A typical Chapter 7
Elaine is a hard-working and resourceful person who has struggled to keep pace with her financial obligations. She has worked two jobs, sometimes three during the holidays, and has always been on time paying her rent and car payments. But along came some unexpected expenses that all hit at the same time, and they put her in a tight spot.
First, her older model car needed some major repair work for it to be able to pass inspection. Then, Elaine went to the eye doctor only to find her prescription changed dramatically and she would need stronger glasses. A tooth broke, requiring some very expensive dental work. Since she had no dental or vision insurance, Elaine had no choice but to use her credit cards to stay afloat.
It didn’t take long for rising interest rates and minimum monthly payments on the credit cards to become overwhelming. Elaine’s telephone began to ring constantly as creditors began demanding payment. Elaine had managed, out of necessity, to charge more than she could afford to pay.
Elaine had several options. She could try to work with her creditors and attempt to work out a repayment arrangement, but she had already attempted that with no success. Her second alternative was to seek help from a consumer credit counseling company service, but they payments weren’t saving her enough money to get by. She was confused and concerned.
Elaine had seen and heard the advertisements on TV, radio, and the internet and had even been contacted in the mail and by phone, but she didn’t know who she could trust. She had heard and read about others who had sent thousands of dollars to some of these companies but were very disappointed with the results. Besides, she was so overextended that just making the minimum payments strained her budget to the breaking point.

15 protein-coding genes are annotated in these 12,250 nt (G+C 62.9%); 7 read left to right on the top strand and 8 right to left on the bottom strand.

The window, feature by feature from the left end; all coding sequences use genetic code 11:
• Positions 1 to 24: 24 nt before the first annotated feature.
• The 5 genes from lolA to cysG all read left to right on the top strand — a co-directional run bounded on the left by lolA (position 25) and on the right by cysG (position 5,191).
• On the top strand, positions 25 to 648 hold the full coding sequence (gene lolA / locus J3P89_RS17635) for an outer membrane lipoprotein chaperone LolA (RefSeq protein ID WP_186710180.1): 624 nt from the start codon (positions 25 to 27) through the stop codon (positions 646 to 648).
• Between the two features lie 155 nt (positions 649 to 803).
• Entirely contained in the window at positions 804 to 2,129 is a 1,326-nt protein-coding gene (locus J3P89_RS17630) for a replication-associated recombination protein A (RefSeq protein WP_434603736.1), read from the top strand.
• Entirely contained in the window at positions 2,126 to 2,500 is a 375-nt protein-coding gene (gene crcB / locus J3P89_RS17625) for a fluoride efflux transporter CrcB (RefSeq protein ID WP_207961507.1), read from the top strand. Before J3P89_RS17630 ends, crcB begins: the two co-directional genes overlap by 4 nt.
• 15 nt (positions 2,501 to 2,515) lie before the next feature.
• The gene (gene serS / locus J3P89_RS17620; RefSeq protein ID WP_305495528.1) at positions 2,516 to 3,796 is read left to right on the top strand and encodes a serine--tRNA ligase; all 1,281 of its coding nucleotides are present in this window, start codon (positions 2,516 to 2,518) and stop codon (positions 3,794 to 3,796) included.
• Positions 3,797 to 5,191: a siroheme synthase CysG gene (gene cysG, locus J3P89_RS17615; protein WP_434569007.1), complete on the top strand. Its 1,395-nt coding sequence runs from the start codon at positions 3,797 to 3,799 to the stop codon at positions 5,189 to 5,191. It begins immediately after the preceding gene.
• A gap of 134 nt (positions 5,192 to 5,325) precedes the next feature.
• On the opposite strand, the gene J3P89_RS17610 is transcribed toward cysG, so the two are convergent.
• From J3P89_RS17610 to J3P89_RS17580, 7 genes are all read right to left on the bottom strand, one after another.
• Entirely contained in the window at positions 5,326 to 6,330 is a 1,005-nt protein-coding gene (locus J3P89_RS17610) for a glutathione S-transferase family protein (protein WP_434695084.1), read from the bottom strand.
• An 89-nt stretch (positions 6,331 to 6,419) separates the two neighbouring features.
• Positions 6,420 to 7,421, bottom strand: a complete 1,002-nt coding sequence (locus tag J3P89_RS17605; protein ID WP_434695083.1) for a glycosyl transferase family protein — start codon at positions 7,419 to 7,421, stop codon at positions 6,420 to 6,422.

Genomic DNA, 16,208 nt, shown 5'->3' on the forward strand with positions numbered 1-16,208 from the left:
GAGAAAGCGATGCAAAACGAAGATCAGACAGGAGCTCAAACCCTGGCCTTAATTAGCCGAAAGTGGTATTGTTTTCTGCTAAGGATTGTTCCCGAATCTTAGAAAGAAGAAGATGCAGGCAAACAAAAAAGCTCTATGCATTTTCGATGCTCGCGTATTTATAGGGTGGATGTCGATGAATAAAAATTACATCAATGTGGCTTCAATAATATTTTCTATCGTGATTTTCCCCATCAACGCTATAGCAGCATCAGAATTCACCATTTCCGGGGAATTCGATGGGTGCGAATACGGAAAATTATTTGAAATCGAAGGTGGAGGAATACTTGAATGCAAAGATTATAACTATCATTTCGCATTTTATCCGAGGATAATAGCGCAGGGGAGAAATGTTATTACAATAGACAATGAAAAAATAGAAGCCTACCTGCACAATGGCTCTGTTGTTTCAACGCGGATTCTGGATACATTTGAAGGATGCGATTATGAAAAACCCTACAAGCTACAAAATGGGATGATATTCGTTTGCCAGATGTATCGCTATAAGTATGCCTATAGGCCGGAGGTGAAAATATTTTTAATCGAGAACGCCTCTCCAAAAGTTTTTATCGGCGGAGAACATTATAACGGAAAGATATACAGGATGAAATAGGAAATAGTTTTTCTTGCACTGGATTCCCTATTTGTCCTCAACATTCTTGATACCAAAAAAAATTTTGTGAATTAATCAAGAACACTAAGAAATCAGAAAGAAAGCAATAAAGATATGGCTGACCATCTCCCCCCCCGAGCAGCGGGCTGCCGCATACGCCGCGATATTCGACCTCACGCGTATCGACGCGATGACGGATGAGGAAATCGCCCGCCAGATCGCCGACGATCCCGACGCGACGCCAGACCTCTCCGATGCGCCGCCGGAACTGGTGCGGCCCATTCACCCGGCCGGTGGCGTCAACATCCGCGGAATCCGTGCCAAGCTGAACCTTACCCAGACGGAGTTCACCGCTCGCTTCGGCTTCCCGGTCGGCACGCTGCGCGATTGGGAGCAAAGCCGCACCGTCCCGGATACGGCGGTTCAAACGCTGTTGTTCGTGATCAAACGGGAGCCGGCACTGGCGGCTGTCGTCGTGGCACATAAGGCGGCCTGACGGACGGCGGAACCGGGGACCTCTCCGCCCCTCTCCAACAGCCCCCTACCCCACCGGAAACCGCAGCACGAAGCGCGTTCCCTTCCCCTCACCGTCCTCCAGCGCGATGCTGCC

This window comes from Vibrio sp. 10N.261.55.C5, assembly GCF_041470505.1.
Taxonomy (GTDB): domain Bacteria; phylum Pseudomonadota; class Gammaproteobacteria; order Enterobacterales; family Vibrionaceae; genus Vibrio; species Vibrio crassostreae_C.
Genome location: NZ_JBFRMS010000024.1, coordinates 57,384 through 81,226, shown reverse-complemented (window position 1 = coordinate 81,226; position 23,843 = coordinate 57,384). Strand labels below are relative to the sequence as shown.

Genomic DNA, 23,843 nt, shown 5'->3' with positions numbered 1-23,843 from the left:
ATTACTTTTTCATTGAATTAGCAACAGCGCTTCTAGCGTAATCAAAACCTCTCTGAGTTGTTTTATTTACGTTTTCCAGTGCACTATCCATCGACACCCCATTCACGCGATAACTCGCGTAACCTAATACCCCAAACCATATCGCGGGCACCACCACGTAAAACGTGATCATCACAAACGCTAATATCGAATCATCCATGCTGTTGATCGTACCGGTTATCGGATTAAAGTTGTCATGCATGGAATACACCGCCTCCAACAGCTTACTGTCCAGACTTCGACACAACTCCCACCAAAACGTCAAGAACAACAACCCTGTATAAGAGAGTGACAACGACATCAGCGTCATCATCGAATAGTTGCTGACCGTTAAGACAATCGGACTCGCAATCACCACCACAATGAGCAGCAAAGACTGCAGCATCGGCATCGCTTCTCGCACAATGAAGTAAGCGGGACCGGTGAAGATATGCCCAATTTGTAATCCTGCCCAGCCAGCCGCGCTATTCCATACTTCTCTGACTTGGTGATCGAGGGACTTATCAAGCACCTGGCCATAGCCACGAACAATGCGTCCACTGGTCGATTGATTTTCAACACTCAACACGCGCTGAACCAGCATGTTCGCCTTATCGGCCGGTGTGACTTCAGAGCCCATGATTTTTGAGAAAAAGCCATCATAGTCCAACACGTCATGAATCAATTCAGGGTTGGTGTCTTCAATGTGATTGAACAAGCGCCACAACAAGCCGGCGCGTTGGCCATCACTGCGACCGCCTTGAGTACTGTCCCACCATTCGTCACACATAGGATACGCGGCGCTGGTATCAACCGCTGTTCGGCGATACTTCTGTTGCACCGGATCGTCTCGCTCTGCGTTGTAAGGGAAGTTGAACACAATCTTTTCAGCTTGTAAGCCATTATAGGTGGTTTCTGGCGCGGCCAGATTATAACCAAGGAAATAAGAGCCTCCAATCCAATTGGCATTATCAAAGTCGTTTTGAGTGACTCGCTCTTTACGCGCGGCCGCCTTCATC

Elaine heard from one of her friends that Steidl and Steinberg had a free consultation. She met with one of the attorneys at Steidl and Steinberg who prepared an assessment of her income and expenses. It became obvious that there was no money remaining at the end of the month to make a payment to the court for a Chapter 13 Plan. Thus, a Chapter 7, or straight bankruptcy, became her only feasible alternative.
The purpose of Chapter 7, as is true with all bankruptcies, is to give honest debtors a fresh start. By filing a Chapter 7, Elaine would be allowed to retain possession of her car as long as she continued to make the payments. In fact, Elaine would be able to keep everything she owned. She would continue paying her rent and utilities, but the unsecured debts, such as the charge cards and personal loans, would be wiped out.
There really was only one viable option for Elaine’s present and future. Steidl and Steinberg recommended, and she filed, the Chapter 7 bankruptcy. While it is something she wishes she did not have to do, she is thankful every day that she had the skilled attorneys and staff at Steidl and Steinberg to help guide her through this. She was also pleasantly surprised to find the process was much easier she would have thought, and she wonders now why it took her so long to make her initial decision to call Steidl and Steinberg.
Elaine was concerned about her future credit, but the damage had already been done by her missed and late payments. But she was pleasantly surprised when the bankruptcy was over that she was able to replace her car with a new, modest, car at a payment she could afford. Once the bankruptcy is over, there are ways for many people to get credit. The Law Offices of Steidl and Steinberg want to encourage good credit practices and does not wish to see any of its clients get into trouble again, but there are still instances when credit is going to be needed in the future. Ask Steidl and Steinberg about ways to rebuild your credit. And don’t fall for those that tell you they have secret ways to make your credit better; there are no secret ways.